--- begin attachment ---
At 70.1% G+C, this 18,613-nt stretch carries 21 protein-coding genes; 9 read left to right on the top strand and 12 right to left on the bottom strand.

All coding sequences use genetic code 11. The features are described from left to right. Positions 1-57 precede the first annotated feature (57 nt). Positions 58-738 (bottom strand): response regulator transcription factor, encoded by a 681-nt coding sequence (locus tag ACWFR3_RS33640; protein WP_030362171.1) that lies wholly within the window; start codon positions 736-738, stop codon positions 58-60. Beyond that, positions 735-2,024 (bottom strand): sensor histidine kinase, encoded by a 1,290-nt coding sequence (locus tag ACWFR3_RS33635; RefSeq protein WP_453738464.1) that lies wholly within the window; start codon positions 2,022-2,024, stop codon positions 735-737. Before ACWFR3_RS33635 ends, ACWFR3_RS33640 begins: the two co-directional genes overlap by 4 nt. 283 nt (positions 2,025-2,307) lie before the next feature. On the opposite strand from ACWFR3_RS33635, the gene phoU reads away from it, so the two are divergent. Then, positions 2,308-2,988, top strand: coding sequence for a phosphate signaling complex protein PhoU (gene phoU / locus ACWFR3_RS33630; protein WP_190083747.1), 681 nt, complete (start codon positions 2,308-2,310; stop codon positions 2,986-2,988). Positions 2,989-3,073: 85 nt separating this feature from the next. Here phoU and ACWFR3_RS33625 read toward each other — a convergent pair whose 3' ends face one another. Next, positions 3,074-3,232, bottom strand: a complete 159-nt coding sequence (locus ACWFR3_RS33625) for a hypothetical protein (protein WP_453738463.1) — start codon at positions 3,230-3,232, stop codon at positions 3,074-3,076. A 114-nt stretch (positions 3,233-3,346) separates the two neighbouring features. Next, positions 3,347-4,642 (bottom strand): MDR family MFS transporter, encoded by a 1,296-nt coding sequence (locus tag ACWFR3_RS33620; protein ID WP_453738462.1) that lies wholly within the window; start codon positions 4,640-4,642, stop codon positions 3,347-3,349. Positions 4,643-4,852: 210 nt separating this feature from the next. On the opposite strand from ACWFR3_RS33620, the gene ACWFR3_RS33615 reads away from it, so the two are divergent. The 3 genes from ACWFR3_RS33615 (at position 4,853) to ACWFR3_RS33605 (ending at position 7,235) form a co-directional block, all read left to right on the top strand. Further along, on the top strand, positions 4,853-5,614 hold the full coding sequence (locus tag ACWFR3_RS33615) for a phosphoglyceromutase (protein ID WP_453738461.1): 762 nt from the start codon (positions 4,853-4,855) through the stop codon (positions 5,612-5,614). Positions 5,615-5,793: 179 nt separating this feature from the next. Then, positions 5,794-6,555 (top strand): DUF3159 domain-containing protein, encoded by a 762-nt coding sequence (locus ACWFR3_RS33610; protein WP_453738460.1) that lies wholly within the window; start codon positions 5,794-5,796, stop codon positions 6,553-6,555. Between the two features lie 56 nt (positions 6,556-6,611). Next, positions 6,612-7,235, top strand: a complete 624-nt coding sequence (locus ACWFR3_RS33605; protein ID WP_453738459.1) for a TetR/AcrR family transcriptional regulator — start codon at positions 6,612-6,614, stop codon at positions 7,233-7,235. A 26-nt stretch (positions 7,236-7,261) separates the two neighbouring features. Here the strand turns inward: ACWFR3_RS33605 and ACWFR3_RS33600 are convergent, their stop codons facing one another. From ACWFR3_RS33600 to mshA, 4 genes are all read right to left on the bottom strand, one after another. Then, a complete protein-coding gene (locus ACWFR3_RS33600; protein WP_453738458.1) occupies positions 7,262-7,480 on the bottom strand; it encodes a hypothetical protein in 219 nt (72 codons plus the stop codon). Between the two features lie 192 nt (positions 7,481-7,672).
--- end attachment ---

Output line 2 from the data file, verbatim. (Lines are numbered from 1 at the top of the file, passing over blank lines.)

All coding sequences use genetic code 11. The features are described from left to right. Positions 1-57 precede the first annotated feature (57 nt). Positions 58-738 (bottom strand): response regulator transcription factor, encoded by a 681-nt coding sequence (locus tag ACWFR3_RS33640; protein WP_030362171.1) that lies wholly within the window; start codon positions 736-738, stop codon positions 58-60. Beyond that, positions 735-2,024 (bottom strand): sensor histidine kinase, encoded by a 1,290-nt coding sequence (locus tag ACWFR3_RS33635; RefSeq protein WP_453738464.1) that lies wholly within the window; start codon positions 2,022-2,024, stop codon positions 735-737. Before ACWFR3_RS33635 ends, ACWFR3_RS33640 begins: the two co-directional genes overlap by 4 nt. 283 nt (positions 2,025-2,307) lie before the next feature. On the opposite strand from ACWFR3_RS33635, the gene phoU reads away from it, so the two are divergent. Then, positions 2,308-2,988, top strand: coding sequence for a phosphate signaling complex protein PhoU (gene phoU / locus ACWFR3_RS33630; protein WP_190083747.1), 681 nt, complete (start codon positions 2,308-2,310; stop codon positions 2,986-2,988). Positions 2,989-3,073: 85 nt separating this feature from the next. Here phoU and ACWFR3_RS33625 read toward each other — a convergent pair whose 3' ends face one another. Next, positions 3,074-3,232, bottom strand: a complete 159-nt coding sequence (locus ACWFR3_RS33625) for a hypothetical protein (protein WP_453738463.1) — start codon at positions 3,230-3,232, stop codon at positions 3,074-3,076. A 114-nt stretch (positions 3,233-3,346) separates the two neighbouring features. Next, positions 3,347-4,642 (bottom strand): MDR family MFS transporter, encoded by a 1,296-nt coding sequence (locus tag ACWFR3_RS33620; protein ID WP_453738462.1) that lies wholly within the window; start codon positions 4,640-4,642, stop codon positions 3,347-3,349. Positions 4,643-4,852: 210 nt separating this feature from the next. On the opposite strand from ACWFR3_RS33620, the gene ACWFR3_RS33615 reads away from it, so the two are divergent. The 3 genes from ACWFR3_RS33615 (at position 4,853) to ACWFR3_RS33605 (ending at position 7,235) form a co-directional block, all read left to right on the top strand. Further along, on the top strand, positions 4,853-5,614 hold the full coding sequence (locus tag ACWFR3_RS33615) for a phosphoglyceromutase (protein ID WP_453738461.1): 762 nt from the start codon (positions 4,853-4,855) through the stop codon (positions 5,612-5,614). Positions 5,615-5,793: 179 nt separating this feature from the next. Then, positions 5,794-6,555 (top strand): DUF3159 domain-containing protein, encoded by a 762-nt coding sequence (locus ACWFR3_RS33610; protein WP_453738460.1) that lies wholly within the window; start codon positions 5,794-5,796, stop codon positions 6,553-6,555. Between the two features lie 56 nt (positions 6,556-6,611). Next, positions 6,612-7,235, top strand: a complete 624-nt coding sequence (locus ACWFR3_RS33605; protein ID WP_453738459.1) for a TetR/AcrR family transcriptional regulator — start codon at positions 6,612-6,614, stop codon at positions 7,233-7,235. A 26-nt stretch (positions 7,236-7,261) separates the two neighbouring features. Here the strand turns inward: ACWFR3_RS33605 and ACWFR3_RS33600 are convergent, their stop codons facing one another. From ACWFR3_RS33600 to mshA, 4 genes are all read right to left on the bottom strand, one after another. Then, a complete protein-coding gene (locus ACWFR3_RS33600; protein WP_453738458.1) occupies positions 7,262-7,480 on the bottom strand; it encodes a hypothetical protein in 219 nt (72 codons plus the stop codon). Between the two features lie 192 nt (positions 7,481-7,672).